I like to think that I am not that tourist when I travel. In New York City, I see them all day, with at least one camera around their neck and they are taking photos of literally everything around them. But, when looking through my vacation photos with Lightroom on my computer, I feel that I might be just that person — and this concerns me. Even worse, with all of those photos, I seem to have fewer memories.
In the 1980s, I traveled to Italy with my family and a point-and-shoot Kodak 110 camera. Even though the vacation was decades past, I have dozens of remembrances of that trip. I remember our first dinner in Venice. I remember my brother throwing a Lira in the air that dented my precious Sony ICF-2010 radio (Yes, I traveled with a shortwave receiver). I remember melting a Swatch watch with a light bulb in a hotel room. I remember the post-Pink Floyd concert fireworks viewed from the rooftop of the hotel. I remember the quiet serenity and sense of patriotism of the US military cemetery that we stumbled upon in northern Italy.
If you look at my photo album from that trip, I do not have photographs of any of those moments. They exist only in my head, yet they are so tangible that, if I could paint, I could transfer these memories to canvas. They live, to this day, in my mind’s eye because I was there and present.
Contrast this to my recent digitally captured one-week European trips from just a few years ago. On each trip, I took thousands of photos. Thousands. Think about that. I took exponentially more photographs on these trips and, for some reason, I have exponentially fewer memories.
“With all of those photos, I seem to have fewer memories.”
In fact, my memories are so vague that I cannot tell you the location of many of my images unless I look at the entire filmstrip and piece the holiday together chronologically. I even have photos of buildings that are technically accurate. Sharp, well composed, visually interesting. But, I cannot tell you anything about the structure, or, disturbingly, where it is. In general, I am left with beautiful photographs of beautiful places, not moments. For all I know, the moments happened when I was too busy looking through the camera.
I see something that I enjoy, and, as soon as I have taken a photograph of it, my brain says, “There is no reason to keep that in your memory banks now that it is safely stored somewhere.”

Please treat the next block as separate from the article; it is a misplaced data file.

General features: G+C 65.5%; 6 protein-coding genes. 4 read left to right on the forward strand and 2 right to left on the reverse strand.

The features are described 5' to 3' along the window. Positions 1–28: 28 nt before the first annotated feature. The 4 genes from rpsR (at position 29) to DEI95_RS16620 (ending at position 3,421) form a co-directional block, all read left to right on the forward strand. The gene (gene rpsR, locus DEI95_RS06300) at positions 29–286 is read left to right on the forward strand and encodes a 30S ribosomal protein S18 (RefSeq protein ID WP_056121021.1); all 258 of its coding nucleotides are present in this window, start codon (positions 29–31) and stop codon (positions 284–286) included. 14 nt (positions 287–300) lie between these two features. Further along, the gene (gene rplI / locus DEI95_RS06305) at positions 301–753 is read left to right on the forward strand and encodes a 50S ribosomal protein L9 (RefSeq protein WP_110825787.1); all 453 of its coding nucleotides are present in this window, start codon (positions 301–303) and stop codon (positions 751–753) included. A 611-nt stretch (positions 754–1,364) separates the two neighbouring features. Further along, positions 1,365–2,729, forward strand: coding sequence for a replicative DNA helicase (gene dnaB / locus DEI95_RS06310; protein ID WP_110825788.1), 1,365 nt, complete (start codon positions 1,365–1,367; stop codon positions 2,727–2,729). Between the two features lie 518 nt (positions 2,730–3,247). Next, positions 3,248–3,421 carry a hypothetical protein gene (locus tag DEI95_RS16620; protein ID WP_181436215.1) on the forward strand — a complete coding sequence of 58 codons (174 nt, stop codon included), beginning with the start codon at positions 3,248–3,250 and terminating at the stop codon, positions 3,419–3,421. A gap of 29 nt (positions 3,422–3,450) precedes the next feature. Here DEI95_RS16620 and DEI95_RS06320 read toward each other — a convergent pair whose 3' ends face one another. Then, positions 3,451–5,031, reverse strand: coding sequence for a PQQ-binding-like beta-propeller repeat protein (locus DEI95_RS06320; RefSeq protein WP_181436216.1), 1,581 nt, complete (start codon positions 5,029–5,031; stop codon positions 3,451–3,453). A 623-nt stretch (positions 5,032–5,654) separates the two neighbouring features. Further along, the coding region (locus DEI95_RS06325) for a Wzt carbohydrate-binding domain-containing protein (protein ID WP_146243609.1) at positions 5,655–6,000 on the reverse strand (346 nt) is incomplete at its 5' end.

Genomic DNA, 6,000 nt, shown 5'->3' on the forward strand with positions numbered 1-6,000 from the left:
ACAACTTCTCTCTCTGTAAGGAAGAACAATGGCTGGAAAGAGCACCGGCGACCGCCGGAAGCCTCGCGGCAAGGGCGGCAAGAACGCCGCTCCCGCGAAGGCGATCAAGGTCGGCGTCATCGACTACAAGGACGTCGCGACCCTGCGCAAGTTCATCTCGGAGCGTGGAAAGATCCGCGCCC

Research shows that I am not alone here. A recent report by Linda Henkel, of Fairfield (CT) University’s Department of Psychology, shares the results of two studies on what is now called the “photo-taking impairment effect.” The study, published in the journal Psychological Science, showed vastly different recollection abilities between groups of museum-goers who took photos of exhibits, did not take photos, or only photographed details. The suggestion? Leave your camera at home.
I am a photographer. I love “seeing” photographs. I love photographing what I see. I also love documenting my travels with photographs. But, now I realize that the more I document, the less I remember. Should I really leave my camera at home?
There may be solutions. At the National Geographic Photography Workshops where I have assisted, the instructors always emphasize that travel photography can give you the chance of meeting interesting locals, talking to them, getting to know them, and then taking their photograph. I think this goes a long way to creating memories to go with your images instead of just taking photos of monuments and statues and post card shots of scenic overlooks. Of course, there is room on your memory card for the post card shots.
Another thing I have done to preserve memories is journaling. When I went to sea in the US Navy and Merchant Marine, I kept a journal that detailed my day-to-day life on board ship. A camera wasn’t present when I accidentally dropped a 500-pound bomb on the flight deck of the USNS Shasta. And it was pitch black dark when several dozen smugglers in speedboats hit the bridge of the APL President Adams with green lasers one night transiting the Straits of Hormuz, so there are no photos of the smugglers or the lasers, but I did take a photo of the targets on the radar with my iPhone. Writing allows me to free up hard drive space in my brain for new memories. I find that, even better, combining the writing with photography is an even better way to keep memories in my head and allow accurate recollections years later.
As I have been typing this, I have tried to remember some of those vacations I lost to the viewfinder and camera. It pains me that I can barely recall many of the details of those trips.
At least I have the photographs.